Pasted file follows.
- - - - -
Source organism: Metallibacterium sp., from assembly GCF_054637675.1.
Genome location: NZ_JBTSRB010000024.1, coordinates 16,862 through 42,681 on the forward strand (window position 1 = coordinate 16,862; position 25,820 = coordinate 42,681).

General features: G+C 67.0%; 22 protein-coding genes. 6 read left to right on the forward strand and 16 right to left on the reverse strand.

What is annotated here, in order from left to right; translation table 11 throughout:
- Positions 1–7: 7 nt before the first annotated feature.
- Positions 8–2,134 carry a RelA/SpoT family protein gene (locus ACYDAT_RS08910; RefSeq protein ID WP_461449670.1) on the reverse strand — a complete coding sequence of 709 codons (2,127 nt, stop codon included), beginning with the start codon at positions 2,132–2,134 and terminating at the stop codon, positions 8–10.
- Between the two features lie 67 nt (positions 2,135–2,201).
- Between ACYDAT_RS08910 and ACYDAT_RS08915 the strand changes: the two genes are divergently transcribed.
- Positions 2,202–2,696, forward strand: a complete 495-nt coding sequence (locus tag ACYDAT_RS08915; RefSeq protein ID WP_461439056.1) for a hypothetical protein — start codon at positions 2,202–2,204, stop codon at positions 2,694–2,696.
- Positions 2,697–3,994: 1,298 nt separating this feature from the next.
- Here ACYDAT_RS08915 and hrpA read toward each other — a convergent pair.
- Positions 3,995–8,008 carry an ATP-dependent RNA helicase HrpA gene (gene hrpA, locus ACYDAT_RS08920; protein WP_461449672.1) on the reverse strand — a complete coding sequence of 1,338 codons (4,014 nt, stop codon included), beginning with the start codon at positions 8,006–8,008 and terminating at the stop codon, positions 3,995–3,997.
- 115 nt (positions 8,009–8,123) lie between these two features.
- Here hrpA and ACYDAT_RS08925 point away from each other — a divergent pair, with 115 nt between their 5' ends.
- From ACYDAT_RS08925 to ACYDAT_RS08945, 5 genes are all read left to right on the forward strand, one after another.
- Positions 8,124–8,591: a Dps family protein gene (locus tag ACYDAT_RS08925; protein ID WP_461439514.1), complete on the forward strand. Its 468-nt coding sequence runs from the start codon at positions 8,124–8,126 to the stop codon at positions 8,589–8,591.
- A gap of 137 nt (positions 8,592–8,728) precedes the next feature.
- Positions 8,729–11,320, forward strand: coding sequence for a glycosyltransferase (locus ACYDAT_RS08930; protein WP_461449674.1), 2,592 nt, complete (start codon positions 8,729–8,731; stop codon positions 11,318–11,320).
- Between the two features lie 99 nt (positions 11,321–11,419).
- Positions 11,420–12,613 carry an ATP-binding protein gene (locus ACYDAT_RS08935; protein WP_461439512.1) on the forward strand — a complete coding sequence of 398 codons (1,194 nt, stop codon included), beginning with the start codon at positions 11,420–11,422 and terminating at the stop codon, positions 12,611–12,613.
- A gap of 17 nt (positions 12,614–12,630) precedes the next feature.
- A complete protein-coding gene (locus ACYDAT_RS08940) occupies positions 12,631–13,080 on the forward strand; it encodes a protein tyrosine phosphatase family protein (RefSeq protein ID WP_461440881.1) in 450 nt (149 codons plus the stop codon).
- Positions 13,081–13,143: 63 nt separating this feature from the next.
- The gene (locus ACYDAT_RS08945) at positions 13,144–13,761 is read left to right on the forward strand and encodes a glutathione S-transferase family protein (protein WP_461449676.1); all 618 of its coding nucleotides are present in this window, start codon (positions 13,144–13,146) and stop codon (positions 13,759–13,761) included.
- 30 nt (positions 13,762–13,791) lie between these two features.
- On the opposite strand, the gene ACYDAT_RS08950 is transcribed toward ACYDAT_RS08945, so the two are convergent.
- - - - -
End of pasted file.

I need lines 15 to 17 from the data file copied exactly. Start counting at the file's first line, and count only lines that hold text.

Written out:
- From ACYDAT_RS08925 to ACYDAT_RS08945, 5 genes are all read left to right on the forward strand, one after another.
- Positions 8,124–8,591: a Dps family protein gene (locus tag ACYDAT_RS08925; protein ID WP_461439514.1), complete on the forward strand. Its 468-nt coding sequence runs from the start codon at positions 8,124–8,126 to the stop codon at positions 8,589–8,591.
- A gap of 137 nt (positions 8,592–8,728) precedes the next feature.